Friday, 13 November 2009


I crawled reluctantly out of my nice warm bed this morning, after spending a fitful night snatching the odd hour of sleep in between listening to the torrents of rain lashing down and overflowing the guttering outside my bedroom window. I was determined to go for a run this morning, chiefly because the weather forecast was for even more dire and dreadful inundations over the coming days, with accompanying gale force winds. If there is one type of weather I hate to run in, it is driving rain whipped into a stinging frenzy by unpredictable and powerful winds.

So, I was quite relieved to see that there appeared to be a lull in the Storm God’s diary which coincided nicely with my excursion round the local park. In fact, in some ways it was far more pleasant for running than in recent days, as the temperature was slightly higher, and the good cloud cover meant no blinding sunshine to blur my route. Even so, it was an effort to get myself out of the door. I went for a run a couple of days ago, and though they didn’t feel too bad, my legs were still a little sore and achy from that run. But, what’s a little ache in comparison to what some people have to endure?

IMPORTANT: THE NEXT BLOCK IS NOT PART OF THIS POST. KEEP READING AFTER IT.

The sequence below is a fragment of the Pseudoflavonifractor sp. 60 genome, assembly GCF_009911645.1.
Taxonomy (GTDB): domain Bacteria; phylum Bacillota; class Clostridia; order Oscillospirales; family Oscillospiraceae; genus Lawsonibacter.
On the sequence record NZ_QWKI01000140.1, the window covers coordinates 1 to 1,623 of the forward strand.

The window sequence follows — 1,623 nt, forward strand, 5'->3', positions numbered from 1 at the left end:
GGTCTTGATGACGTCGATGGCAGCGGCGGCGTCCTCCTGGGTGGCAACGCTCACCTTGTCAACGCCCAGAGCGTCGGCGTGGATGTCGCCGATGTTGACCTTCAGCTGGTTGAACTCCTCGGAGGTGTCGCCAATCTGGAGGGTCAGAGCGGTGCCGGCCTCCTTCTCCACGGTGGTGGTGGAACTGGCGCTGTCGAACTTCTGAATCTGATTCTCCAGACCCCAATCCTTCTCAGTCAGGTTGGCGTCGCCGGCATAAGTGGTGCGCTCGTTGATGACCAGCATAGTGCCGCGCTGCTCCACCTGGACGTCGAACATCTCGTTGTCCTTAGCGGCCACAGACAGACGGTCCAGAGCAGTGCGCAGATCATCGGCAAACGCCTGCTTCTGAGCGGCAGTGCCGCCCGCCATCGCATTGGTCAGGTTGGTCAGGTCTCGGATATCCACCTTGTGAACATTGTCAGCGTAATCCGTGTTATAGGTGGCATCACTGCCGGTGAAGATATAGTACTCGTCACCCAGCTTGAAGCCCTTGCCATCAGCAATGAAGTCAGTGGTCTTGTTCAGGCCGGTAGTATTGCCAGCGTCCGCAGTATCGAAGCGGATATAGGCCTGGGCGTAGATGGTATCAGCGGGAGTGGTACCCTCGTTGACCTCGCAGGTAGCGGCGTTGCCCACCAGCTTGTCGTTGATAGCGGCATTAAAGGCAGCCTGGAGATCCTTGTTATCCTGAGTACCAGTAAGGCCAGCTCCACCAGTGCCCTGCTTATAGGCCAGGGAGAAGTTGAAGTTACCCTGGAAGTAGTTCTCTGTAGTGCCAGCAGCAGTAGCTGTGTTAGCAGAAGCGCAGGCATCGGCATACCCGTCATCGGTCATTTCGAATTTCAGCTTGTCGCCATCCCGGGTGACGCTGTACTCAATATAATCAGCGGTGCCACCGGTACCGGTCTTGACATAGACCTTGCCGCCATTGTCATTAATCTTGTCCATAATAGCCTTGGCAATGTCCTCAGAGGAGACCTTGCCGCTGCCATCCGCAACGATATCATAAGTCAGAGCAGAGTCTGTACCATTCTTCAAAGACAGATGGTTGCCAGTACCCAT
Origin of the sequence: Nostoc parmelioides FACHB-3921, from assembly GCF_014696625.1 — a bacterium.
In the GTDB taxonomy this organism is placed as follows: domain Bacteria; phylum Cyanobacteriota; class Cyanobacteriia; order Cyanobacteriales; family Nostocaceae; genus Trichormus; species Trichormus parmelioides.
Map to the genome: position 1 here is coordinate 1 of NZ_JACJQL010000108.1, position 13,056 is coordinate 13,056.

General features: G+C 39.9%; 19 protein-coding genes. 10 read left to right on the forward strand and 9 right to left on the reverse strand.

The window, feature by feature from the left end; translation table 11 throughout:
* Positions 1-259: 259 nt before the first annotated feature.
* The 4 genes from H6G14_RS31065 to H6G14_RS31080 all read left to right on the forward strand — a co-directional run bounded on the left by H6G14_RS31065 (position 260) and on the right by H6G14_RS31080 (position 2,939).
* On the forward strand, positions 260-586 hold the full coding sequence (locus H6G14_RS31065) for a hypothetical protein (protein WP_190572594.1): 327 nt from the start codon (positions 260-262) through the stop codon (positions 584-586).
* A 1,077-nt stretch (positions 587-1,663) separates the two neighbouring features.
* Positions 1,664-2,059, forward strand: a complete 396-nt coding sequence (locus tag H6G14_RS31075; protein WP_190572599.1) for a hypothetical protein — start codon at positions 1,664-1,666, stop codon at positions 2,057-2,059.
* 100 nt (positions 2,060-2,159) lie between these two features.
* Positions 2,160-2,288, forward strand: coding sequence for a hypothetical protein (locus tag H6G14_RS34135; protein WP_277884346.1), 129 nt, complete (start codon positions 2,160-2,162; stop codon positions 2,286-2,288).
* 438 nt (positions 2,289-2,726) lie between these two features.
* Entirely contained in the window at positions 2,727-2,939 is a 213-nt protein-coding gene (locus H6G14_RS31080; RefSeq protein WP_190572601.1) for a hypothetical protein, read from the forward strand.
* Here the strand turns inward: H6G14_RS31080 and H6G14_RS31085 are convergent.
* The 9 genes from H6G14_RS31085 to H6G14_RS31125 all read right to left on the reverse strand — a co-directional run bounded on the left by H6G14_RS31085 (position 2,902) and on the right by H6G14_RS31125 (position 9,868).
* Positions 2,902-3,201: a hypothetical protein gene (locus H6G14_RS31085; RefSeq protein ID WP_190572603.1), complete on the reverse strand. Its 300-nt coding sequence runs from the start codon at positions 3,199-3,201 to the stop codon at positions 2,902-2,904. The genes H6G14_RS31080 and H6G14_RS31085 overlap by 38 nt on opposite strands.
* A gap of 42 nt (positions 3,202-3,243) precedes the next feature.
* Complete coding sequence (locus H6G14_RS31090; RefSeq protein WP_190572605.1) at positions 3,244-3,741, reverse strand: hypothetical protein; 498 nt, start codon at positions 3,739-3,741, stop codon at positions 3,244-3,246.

My biggest motivator for some years has been to hold the image of Jane Tomlinson in my mind – no privation I might suffer would ever come close (I hope) to what she had to endure. Jane, for those who do not know of her, was an astonishingly tenacious, wonderful, brave, funny Yorkshirewoman who ran London Marathons, cycled across the USA, cycled from Leeds to Rome, and – in my view her most remarkable achievement – completing the full Ironman Triathlon. There are many tremendous and talented athletes who have achieved such feats, but she is the only person I know of who has achieved all this whilst undergoing treatment for terminal cancer. Jane had been in remission from an earlier diagnosis of breast cancer, when the cancer returned, this time inoperable and with a projected life expectancy of less than two years. She refused to let it defeat her, and began running, building up eventually to be able to run and cycle at a level that would surpass many of her peers, with or without cancer. She raised mllions for charity, raised a beautiful family and continued working until finally succumbing in September 2007 – seven years after her diagnosis.
Jane Tomlinson

In the face of that kind of effort, how can I complain about my lot? She will forever be an inspiration for me and many, many others. If you get the chance to read the story of her life, please do, I guarantee you will moved and inspired.

The Luxury of Time

How Good is That?: The Story of a Reluctant Heroine

You Can't Take it with You

Friday November 13th, 2009
3.7 miles
35’ 31”
Blood glucose before (1.5 hour)
Blood glucose after

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